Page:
The goal of must businesses is to make money. There aren’t many businesses that can lose on each sale and make it up in volume. In fact, I don’t know of any. But I digress….
So let’s take Sam and Edna, two successful individuals who love horses. They decide to start raising horses. They remember their accountant telling them that if they had a business that loses money they can take the loss and offset some of their income. That’s true. They don’t remember their accountant telling them that the business does need to be structured to make money eventually.
Hobby losses are not allowed. The IRS has a webpage that notes the major factors used in determining whether or not your business is a business or a hobby:
The following factors, although not all inclusive, may help you to determine whether your activity is an activity engaged in for profit or a hobby:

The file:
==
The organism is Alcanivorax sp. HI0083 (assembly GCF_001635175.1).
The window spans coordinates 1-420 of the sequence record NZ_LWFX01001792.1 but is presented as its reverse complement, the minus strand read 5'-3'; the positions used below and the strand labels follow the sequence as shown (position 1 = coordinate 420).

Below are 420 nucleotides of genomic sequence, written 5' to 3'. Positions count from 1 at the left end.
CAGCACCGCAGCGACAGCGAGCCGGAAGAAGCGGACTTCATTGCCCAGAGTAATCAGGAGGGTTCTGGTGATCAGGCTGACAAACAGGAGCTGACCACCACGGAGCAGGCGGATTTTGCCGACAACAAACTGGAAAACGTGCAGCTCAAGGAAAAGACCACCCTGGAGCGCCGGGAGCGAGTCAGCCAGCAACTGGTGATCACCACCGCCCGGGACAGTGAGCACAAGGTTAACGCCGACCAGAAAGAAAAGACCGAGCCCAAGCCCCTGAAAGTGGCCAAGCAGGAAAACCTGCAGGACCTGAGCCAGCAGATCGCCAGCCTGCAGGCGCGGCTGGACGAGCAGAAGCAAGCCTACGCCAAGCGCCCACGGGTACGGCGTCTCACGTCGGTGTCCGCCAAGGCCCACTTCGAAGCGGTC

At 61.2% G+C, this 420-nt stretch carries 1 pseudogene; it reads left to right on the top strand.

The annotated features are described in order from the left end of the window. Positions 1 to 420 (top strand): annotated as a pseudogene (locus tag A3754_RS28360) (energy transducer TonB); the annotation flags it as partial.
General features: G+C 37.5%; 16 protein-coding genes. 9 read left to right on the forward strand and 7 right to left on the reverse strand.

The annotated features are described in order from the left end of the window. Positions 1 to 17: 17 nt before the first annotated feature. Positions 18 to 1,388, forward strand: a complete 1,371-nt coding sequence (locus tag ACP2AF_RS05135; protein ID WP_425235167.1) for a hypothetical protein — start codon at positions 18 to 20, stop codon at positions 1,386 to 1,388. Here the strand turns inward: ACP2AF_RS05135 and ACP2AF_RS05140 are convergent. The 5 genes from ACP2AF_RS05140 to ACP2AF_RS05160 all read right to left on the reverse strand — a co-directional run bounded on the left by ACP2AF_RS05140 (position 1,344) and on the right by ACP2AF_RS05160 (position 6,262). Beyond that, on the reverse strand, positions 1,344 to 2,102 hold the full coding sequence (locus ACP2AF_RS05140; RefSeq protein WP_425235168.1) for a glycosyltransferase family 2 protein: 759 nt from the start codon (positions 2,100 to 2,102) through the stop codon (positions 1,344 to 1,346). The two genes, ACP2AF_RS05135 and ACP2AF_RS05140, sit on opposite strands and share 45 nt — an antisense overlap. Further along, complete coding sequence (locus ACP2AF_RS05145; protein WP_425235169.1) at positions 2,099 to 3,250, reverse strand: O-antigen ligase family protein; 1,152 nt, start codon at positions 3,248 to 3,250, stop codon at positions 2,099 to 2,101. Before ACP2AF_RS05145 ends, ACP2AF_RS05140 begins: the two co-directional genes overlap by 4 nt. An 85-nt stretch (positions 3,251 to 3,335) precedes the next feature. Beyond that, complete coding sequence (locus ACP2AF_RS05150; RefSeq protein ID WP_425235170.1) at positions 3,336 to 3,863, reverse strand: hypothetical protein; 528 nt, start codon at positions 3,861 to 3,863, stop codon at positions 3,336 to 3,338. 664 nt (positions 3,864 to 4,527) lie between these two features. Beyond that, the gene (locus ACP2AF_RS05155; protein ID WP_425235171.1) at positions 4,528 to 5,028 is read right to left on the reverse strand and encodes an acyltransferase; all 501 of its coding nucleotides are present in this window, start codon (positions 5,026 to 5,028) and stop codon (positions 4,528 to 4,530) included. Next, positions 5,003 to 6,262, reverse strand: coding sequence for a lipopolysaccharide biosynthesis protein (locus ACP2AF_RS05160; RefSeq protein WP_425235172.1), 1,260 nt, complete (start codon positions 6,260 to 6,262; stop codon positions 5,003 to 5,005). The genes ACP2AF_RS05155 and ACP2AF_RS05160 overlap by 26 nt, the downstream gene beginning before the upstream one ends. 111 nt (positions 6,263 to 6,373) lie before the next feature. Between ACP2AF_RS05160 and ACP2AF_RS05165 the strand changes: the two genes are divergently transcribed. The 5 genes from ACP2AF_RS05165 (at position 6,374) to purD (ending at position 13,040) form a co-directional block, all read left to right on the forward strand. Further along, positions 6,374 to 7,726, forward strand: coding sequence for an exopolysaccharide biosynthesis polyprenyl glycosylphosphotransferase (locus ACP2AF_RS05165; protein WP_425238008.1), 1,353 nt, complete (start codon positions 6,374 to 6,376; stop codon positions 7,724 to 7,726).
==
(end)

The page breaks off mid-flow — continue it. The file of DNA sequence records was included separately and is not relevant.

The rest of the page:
– Does the time and effort put into the activity indicate an intention to make a profit?
– Do you depend on income from the activity?
– If there are losses, are they due to circumstances beyond your control or did they occur in the start-up phase of the business?
– Have you changed methods of operation to improve profitability?
– Do you have the knowledge needed to carry on the activity as a successful business?
– Have you made a profit in similar activities in the past?
– Does the activity make a profit in some years?
– Do you expect to make a profit in the future from the appreciation of assets used in the activity?
If your business loses money year-after-year, and you’re not making any efforts to change it, and you get a lot of personal enjoyment out of the business, beware! Your “business” might be a hobby. Yes, circumstances can cause any business to fail (and the IRS knows this). But when your business is losing money every year and you make no effort to change your business, at least on the surface you’re looking like a hobby. The eternal hobby loss is a good way to head to an IRS audit.
That’s it for our Bozo Tax Tips for the 2014 Tax Filing Season. I hope you’ve enjoyed them. We’ll be back with actual tax posts at the end of the week.